There’s a professional body for practically every specialisation out there: the MRS, the CIM, the ADaSci, the MCA…to name just a few.

Membership to a professional body related to your industry is beneficial in a number of ways.

For one thing, membership often demands certain entry requirements, such as certain skills or a specified amount of experience. So, simply being part of a closed professional community allows you to showcase your expertise in a particular field.

Professional organisations are also home to a wide array of resources. Topical industry news, career advice, and networking events, for example.

Certain organisations open their doors to many professionals from different industries seeking networking opportunities  (for a fee, of course). The AllBright community is worth a special mention, as it’s a women’s-only membership that provides a lavish space for professional women of all ages and seniorities to meet and network.

It’s safe to say that, although they incur a cost, these professional bodies are definitely worth it. If you’re looking to invest in your career, joining an organisation of like-minded, ambitious individuals will advance your professional life no end.

Read one inspiring book per month

If there’s one small step you should be taking towards gradual professional self-improvement, it’s reading more.

If that promotion or raise is really what you want, inspiring career-motivation books are jam-packed full of wisdom and expertise to steer you in the right direction.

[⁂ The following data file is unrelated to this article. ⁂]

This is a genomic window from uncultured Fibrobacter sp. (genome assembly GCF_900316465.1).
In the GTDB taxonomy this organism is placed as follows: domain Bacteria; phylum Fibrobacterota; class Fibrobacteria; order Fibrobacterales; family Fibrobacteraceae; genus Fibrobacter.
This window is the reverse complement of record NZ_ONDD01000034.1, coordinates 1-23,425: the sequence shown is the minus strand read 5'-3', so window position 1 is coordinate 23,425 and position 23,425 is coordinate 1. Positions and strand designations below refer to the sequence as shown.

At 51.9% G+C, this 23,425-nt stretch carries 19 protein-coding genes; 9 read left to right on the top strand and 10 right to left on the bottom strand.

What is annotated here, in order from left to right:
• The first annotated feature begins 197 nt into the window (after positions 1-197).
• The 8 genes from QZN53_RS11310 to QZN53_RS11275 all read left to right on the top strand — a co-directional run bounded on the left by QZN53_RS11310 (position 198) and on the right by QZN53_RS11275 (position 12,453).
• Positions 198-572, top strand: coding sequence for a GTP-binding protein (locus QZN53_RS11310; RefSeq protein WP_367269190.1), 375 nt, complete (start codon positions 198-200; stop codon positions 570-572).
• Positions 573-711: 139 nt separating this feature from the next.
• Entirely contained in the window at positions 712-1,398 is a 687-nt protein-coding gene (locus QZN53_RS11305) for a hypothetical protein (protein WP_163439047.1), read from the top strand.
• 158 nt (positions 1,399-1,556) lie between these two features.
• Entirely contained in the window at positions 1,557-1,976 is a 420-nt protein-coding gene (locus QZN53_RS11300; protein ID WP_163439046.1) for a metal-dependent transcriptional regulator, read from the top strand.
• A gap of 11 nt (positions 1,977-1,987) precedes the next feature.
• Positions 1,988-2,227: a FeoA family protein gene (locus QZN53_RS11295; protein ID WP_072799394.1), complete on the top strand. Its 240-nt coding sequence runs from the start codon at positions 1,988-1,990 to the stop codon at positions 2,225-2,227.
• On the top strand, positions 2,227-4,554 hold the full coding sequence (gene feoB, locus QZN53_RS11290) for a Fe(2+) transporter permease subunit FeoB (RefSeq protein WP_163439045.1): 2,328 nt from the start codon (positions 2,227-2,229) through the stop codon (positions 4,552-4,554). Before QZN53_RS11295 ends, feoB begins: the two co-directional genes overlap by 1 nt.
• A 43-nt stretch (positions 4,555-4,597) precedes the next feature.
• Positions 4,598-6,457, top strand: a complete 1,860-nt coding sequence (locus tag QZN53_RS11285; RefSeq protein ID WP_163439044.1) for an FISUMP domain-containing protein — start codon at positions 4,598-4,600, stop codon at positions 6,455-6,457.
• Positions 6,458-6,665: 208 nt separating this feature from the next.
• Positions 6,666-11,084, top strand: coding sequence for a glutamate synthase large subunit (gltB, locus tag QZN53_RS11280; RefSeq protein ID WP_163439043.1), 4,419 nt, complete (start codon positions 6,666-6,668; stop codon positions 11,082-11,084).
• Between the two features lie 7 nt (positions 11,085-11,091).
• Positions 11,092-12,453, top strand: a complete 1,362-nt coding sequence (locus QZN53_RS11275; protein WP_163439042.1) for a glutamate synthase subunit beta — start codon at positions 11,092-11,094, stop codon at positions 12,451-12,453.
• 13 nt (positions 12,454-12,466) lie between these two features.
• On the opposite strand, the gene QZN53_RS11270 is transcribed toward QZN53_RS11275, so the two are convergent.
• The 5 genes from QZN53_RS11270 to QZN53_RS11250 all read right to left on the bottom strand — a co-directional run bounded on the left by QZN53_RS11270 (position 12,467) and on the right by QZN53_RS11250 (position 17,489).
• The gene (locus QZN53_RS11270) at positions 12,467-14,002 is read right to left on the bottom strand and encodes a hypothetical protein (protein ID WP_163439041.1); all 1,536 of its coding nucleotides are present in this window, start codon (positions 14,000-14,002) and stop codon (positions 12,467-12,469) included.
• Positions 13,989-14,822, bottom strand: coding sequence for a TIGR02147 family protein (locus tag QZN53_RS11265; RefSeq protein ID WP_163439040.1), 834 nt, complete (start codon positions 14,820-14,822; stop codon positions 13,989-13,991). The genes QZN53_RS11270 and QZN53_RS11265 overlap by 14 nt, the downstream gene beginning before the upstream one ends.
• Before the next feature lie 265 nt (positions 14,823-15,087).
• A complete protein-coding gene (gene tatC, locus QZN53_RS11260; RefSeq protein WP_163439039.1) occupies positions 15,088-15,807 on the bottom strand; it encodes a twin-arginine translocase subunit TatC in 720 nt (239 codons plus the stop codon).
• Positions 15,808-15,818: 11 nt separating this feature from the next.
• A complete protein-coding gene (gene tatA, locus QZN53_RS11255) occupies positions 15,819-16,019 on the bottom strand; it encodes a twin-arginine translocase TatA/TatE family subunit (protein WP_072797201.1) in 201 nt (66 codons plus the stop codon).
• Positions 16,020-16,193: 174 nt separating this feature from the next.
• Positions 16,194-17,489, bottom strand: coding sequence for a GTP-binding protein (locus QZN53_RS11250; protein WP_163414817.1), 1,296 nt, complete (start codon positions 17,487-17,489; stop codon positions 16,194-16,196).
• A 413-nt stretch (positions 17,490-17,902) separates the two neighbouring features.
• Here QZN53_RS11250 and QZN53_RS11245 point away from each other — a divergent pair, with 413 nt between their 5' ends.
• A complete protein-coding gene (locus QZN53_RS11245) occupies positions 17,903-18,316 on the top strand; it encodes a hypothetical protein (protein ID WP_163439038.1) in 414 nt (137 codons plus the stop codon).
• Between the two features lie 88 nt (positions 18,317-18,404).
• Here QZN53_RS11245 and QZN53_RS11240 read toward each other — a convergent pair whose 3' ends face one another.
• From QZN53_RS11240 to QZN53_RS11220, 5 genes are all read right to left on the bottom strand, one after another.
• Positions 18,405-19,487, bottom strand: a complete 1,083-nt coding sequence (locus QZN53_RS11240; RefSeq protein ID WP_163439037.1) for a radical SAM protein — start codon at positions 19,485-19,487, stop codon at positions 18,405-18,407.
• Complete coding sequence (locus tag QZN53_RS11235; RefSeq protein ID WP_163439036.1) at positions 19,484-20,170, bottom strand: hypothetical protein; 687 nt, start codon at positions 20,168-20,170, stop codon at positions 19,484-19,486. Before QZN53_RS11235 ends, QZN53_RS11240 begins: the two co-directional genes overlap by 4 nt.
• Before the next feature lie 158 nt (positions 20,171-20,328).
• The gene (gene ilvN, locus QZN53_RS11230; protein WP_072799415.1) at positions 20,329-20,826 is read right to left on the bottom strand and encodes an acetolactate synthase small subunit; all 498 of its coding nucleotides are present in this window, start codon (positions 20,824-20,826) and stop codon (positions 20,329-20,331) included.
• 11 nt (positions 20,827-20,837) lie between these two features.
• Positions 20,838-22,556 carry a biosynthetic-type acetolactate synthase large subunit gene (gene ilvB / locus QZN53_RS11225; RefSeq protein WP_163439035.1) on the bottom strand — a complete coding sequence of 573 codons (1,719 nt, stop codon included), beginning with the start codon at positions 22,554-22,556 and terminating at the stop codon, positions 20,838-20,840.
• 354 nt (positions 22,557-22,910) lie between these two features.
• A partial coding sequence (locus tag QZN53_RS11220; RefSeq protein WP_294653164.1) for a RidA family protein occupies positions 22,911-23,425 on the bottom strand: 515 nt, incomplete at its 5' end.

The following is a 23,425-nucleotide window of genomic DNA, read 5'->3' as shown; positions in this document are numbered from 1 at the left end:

By adopting a sustained approach – setting a goal of reading one career-related motivational book a month – you’ll be paving the way for a gradual mindset shift.

Books such as James Clear’s Atomic Habits and Farrah Storr’s The Discomfort Zone are founts of invaluable advice, that can help you adopt lifechanging habits for the long-term.

Incorporate wellness into your work routine

Wellness means something different for everyone.

But at it’s core, wellness is the act of putting yourself first. And we believe it’s crucial to incorporate wellness into your working life in some form.

It’s important to find a healthy habit that suits you. Whether it be walking to work, taking more mindful breaks throughout the workday, packing a healthier lunch instead of making the predictable pilgrimage to Pret, attending yoga classes in your lunch break.

Every small mindful act contributes to our overall state of wellbeing. And the impact this can have on your productivity and motivation levels is palpable.

This year, invest time in cultivating positive habits that you’ll carry with you throughout the year. Changing your mindset is the first step towards achieving your ultimate career ambitions. 

Which of these career New Year’s resolutions will you be incorporating into your working life in 2022? We’re already a week in, so the time to start is now!